Sello Hatang writes on his personal interactions with George Bizos including on deciding on how Hatang should address Bizos.
I have had the honour of interacting with, working with, and just being in close proximity to the great legal mind, George Bizos.
It was during one of these interactions that he must have picked up my awkwardness about how best to refer to him.
I was moving between: our dear Advocate; Ntatemogolo - which means granddad; and Ntate - which means father. Never once did I venture calling him by his first name or call him Comrade, something that was very normal to hear from my colleagues.
To save me from this predicament, Bizos thought he should address it. "Sello," he said, "I know there's all kinds of cultural considerations on how to address me. Just call me George."
How can you even suggest that, I thought to myself. My mother will kill me if she heard that this was even a discussion. How dare I refer to an older person on a first name basis. There's no way in this and the next lifetime that that's gonna happen. Not a chance!
I politely turned down Bizo's offer and instead added "uncle" to my list of prefixes.
This uncle thingie felt a little out too but it was most commonly used. In most instances, I never got to address him by his name at all, knowing his stubbornness and how he would have addressed it again and again.
To my Ntatemogolo, I say rest in peace knowing how much I loved and adored you! You taught me many lessons - highest among these is commitment to a course and dedication to the needs of others. You were never the one shy to share their thoughts. We will miss you most at our events.
The raised finger
Speaking of which, let me tell you about Ntatemogolo's raised finger indicating his readiness to speak.
So, I will be programme directing when I spot, out of the corner of my eye, Ntatemogolo's hand slowly go up, usually to quickly add to or correct something that one of the speakers would have said.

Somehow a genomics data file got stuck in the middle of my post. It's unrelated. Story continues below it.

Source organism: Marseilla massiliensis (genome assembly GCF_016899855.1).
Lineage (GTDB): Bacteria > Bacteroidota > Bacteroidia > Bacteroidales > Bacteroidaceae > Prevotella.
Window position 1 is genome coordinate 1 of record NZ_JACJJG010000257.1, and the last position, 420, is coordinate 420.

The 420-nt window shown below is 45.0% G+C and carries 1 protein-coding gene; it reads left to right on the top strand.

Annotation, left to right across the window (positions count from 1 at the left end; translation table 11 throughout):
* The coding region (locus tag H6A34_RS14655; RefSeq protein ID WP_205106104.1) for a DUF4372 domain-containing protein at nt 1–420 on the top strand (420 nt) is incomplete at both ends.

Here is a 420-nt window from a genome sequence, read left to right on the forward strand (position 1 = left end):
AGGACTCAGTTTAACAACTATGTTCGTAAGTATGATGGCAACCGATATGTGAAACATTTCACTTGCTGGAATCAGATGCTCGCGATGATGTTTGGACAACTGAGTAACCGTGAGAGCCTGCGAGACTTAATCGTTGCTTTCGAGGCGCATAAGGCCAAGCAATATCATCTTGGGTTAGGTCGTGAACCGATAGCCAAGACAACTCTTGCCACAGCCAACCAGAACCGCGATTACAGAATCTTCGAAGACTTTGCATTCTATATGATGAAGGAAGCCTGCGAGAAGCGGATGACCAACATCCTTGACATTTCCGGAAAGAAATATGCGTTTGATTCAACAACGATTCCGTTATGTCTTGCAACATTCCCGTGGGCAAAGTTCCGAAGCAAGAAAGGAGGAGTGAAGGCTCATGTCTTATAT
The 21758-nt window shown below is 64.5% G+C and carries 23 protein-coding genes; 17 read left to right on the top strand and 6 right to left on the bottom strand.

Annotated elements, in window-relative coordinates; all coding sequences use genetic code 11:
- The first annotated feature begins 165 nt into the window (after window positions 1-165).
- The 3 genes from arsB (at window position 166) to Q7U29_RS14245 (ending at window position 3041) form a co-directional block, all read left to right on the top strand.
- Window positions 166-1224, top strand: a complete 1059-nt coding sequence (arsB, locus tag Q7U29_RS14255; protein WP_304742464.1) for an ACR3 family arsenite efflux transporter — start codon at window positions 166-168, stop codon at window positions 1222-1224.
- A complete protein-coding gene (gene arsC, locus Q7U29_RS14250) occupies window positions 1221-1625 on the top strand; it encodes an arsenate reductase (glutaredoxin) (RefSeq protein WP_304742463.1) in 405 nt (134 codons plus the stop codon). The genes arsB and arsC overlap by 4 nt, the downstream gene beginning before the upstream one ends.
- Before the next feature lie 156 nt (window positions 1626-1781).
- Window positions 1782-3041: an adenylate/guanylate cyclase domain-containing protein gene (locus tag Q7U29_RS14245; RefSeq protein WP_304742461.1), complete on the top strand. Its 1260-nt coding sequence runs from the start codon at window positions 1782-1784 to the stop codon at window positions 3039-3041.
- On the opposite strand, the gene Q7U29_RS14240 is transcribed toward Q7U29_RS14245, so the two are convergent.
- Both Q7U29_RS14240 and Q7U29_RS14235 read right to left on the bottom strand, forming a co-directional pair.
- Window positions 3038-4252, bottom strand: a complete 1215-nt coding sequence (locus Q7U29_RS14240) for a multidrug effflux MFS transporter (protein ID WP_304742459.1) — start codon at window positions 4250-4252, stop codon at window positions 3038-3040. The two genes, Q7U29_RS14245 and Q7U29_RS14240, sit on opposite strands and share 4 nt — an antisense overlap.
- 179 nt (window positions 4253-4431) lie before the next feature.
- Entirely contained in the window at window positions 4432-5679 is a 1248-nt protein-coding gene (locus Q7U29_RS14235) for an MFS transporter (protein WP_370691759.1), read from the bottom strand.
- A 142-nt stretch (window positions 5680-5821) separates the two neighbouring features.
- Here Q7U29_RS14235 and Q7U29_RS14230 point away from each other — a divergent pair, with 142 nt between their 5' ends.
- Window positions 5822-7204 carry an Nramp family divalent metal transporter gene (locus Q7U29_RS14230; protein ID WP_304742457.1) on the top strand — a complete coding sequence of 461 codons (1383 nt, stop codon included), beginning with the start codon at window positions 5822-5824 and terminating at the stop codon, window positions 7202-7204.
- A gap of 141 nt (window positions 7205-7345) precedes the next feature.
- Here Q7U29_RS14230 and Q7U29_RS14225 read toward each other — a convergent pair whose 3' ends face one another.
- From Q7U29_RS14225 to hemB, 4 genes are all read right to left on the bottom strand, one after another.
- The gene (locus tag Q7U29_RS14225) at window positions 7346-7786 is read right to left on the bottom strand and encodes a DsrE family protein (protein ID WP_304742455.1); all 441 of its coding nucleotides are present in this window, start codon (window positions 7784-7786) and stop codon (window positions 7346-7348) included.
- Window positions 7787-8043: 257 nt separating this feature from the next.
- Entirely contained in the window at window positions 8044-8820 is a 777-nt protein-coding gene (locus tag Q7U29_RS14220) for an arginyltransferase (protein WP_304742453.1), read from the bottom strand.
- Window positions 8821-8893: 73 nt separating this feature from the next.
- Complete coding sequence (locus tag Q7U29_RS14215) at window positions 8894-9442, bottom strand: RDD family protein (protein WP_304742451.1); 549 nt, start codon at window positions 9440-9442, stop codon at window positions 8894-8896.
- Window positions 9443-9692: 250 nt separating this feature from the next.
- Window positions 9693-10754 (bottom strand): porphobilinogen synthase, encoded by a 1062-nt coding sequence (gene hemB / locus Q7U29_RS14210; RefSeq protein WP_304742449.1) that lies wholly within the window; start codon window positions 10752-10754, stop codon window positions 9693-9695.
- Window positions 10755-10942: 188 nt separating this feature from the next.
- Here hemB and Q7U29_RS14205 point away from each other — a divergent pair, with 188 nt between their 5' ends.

I will try ignore the hand for as long as I can because once the mic was in his hands, you couldn't take it away from him, a trait he shared with Ntate Mangosuthu Buthelezi even though he hardly exercised this right.
Bizos always had great stories to tell, very rarely repeated. Seeing that he wouldn't get a chance to say his piece, he would then whisper in my ear that he needed two minutes.
"Only two minutes" he would say.
20 minutes later, he would still be speaking. Who am I to stop him when the audience is eating out of the palm of his hand!?
Bizos was highly considerate. Not one to want to inconvenience you. We would pick him up from home for events, then he would indicate that we need not worry about the drop off as he already had a lift. I learned from his family recently that he would then just ask a stranger at the event to drop him off. Only he could do that.
'I let Nelson down'
One anecdote that demonstrates his greatness, humility and consideration was when he called me to his office at the Legal Resources Centre one afternoon.
He came to get me at the entrance and we walked slowly along the passage to his office. This could have been a couple of years after Madiba had passed.
I tried to reassure him that Madiba had been grateful for all that he did for him over the years.
In fact, as Madiba said about Bizos:
He still indicated that he needed to find closure and deal with those matters for Madiba. I hope I succeeded somewhat in getting him to realise that he had done enough.
It is now upon us to continue running in order to grow such great legacies - ones which are free of corruption, xenophobia, gender based violence, crime and all other social ills.
Too many stories we could share, too few words in these sad times.
We send our deepest condolences to his family and friends. Yet another major loss to our country.
Robala ka kagiso Ntatemogolo George Bizos.
You gave us many lessons.
It's for us to live up to your example.
- Sello Hatang is the CEO of the Nelson Mandela Foundation.